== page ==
EdipB posted a comment   

Apple lets you chuck on windows. Isn't that freedom enough? :P


Ribbet06 posted a comment   

I'd rather buy a pimped PC for the same amount of the basic Macbook Pro. I do get mad at my crappy pc, but I'm just not sure about the exclusivity of Apple, I like my freedom lol.


akaked posted a comment   

I am an Engineer and University Professor. My last computer was a MacBook Pro 15.4'', 2.8 GHz and at this moment i own a MacBook Pro 13.3, 2.7 GHz i7 processor and it cost to me 1407 euros (about 1970 US dollars). The graphic card, an Intel HD 3000, it is fraud. This mac don't worth the money it cost. I need some software that don't exist for mac however, virtualization it is a crap on this mac. Ok, you could say that i should buy a MacBook Pro 15.4''! But it cost a lot and i have also to use virtualization. Ok you could say that i could use BootCamp! BootCamp??? To do dual-boot? For that i buy a PC and use linux! At this moment i switch my MacBook Pro 13.3'' for a Toshiba Tecra R840-10T that cost me 1010 euros (about 1414 US dollars)! Toshiba has an excellent processor, excellent battery life, excellent graphic card and cost less 300 euros (about 420 US dollars)! The only thing that i don't like on Toshiba is the OS, that is, the Windows OS, but i will never have to make dual-boot or virtualization. Macs are to expensive. They are well constructed, not excellent hardware but very well fitted. Another advantage of Macs is the OS. Mac OS X (Unix) is great, fantastic, but Mac definitely don't worth the money they cost!


idiotphone4lover posted a comment   

And the winner is - Windows 7 !


Mac+PC=Linux posted a comment   

I'm getting tired of reviewers. A of the time when they compare two popular products they end up with a draw.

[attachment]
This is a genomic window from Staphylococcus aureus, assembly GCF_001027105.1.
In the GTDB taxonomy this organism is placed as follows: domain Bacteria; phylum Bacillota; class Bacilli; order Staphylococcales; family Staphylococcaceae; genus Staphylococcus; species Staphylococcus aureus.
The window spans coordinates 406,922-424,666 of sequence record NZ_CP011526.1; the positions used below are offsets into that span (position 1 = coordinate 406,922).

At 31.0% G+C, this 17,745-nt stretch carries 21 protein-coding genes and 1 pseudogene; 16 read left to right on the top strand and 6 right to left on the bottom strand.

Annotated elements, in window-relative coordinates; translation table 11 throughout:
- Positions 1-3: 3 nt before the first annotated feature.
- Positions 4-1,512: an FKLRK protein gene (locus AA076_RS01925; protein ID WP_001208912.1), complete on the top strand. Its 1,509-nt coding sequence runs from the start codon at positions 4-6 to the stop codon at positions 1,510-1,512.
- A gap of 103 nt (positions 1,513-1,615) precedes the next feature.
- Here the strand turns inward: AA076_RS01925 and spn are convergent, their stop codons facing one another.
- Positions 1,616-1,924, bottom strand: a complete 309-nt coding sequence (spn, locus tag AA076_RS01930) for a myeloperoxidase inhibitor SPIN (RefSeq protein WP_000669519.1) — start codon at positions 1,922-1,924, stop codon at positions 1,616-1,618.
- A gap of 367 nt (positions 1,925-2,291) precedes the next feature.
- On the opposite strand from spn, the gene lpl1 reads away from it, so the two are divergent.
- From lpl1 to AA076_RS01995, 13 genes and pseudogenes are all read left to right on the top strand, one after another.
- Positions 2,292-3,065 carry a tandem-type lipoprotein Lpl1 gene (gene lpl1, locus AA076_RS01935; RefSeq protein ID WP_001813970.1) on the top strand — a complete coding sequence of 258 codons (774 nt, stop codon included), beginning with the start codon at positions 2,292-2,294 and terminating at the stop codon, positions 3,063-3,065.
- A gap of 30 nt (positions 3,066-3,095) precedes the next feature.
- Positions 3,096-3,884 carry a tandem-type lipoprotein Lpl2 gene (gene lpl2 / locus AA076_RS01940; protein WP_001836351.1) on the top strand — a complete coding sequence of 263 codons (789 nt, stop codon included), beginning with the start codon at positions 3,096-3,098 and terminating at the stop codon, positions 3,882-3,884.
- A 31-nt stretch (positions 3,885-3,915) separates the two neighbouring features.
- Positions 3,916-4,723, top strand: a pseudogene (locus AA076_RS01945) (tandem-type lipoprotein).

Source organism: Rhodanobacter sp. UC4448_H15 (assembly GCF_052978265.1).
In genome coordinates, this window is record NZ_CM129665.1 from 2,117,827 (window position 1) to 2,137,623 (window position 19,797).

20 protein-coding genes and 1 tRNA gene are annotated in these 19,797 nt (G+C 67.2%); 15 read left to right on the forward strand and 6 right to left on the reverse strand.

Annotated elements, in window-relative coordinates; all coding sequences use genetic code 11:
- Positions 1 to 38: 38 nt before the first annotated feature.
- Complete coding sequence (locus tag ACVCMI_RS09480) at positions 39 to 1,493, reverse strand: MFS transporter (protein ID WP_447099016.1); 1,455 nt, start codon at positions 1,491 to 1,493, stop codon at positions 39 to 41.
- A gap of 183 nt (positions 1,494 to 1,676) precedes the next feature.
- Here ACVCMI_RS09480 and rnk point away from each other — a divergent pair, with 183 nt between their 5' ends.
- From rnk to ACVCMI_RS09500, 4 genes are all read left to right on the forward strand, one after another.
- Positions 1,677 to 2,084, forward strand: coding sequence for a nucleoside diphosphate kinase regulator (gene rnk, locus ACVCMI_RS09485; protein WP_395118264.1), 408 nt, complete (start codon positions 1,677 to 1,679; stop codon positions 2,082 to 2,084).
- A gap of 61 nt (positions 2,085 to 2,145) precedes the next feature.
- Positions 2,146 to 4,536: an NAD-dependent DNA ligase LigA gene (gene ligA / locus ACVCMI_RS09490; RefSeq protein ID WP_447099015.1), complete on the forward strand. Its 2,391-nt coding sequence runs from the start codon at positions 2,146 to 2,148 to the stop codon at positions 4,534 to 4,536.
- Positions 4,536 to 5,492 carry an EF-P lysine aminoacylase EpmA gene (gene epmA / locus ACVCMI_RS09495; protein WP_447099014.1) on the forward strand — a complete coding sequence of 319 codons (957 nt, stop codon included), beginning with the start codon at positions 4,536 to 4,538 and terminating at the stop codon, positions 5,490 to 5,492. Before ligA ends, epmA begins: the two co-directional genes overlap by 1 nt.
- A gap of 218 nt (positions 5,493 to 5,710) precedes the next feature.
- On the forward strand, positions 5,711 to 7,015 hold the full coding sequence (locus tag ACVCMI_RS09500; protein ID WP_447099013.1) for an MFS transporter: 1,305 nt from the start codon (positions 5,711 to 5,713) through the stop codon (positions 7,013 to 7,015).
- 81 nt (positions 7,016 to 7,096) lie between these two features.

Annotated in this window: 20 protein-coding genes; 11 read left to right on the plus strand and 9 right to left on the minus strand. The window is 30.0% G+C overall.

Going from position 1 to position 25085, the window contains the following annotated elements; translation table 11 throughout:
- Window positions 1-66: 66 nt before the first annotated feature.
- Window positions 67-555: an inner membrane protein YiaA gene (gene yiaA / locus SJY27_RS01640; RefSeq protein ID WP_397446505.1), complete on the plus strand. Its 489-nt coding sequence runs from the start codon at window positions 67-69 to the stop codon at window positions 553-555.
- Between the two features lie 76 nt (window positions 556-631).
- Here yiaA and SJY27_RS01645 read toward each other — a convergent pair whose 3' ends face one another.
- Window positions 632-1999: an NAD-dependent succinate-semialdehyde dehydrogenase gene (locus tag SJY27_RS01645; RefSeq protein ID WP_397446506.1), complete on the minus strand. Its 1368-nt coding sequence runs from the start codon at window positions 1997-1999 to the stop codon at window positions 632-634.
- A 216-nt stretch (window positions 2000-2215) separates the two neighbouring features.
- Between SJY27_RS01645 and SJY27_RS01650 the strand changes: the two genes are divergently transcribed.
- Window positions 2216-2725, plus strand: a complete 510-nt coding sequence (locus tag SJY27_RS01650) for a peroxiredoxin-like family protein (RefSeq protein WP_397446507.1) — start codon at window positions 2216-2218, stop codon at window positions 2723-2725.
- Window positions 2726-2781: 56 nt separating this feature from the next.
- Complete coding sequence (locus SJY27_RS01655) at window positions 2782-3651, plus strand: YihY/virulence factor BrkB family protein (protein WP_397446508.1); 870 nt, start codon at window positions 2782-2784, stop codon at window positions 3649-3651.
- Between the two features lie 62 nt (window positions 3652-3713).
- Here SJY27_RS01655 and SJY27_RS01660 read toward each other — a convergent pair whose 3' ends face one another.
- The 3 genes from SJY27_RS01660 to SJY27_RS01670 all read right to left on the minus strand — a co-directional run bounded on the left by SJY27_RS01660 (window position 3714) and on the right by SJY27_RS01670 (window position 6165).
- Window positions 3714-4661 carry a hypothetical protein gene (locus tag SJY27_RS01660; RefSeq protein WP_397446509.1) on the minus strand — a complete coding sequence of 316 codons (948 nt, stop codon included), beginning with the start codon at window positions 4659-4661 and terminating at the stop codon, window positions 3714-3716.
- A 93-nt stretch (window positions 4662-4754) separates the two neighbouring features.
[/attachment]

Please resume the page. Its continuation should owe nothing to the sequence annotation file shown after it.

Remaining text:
kp posted a reply   

I agree. It's so annoying!


Craig Simms posted a reply   

Last time we ran this the Apple won -- this article is quite old now, so it's probably time for a refresh.


Somedude posted a comment   

Without being overly prejudiced against Apple, I'm not a huge fan of OSX. Installing windows isn't a concern but (from what I've heard) Apple offers terrible support driver-wise for Windows. It's been like that for a while now, so I'm starting to think that they're doing it on purpose or something. For that reason, I will never touch a Mac, because I'm essentially locked into their inflexible OS (or choose to opt for a subpar Windows experience on their machines) that offers barely any advantages over Windows. Seeing how everything on a Mac can be done on Windows, but not the other way around, I'd take a Windows-based machine any day.

If anyone wants "prestige" associated with Macs, then PCs have their options with the premium Sony Vaio line.


AnnK posted a comment   

After a year with an IPhone, my first Apple product I plunged & bought a MAC Book Pro 13". I have never been so disappointed with a computer in my life & I bought my first computer a Kay Pro XT in 1985. I would strongly recommend buying a PC product for anyone contaminating purchasing an Apple. And don't mention ITunes, OMG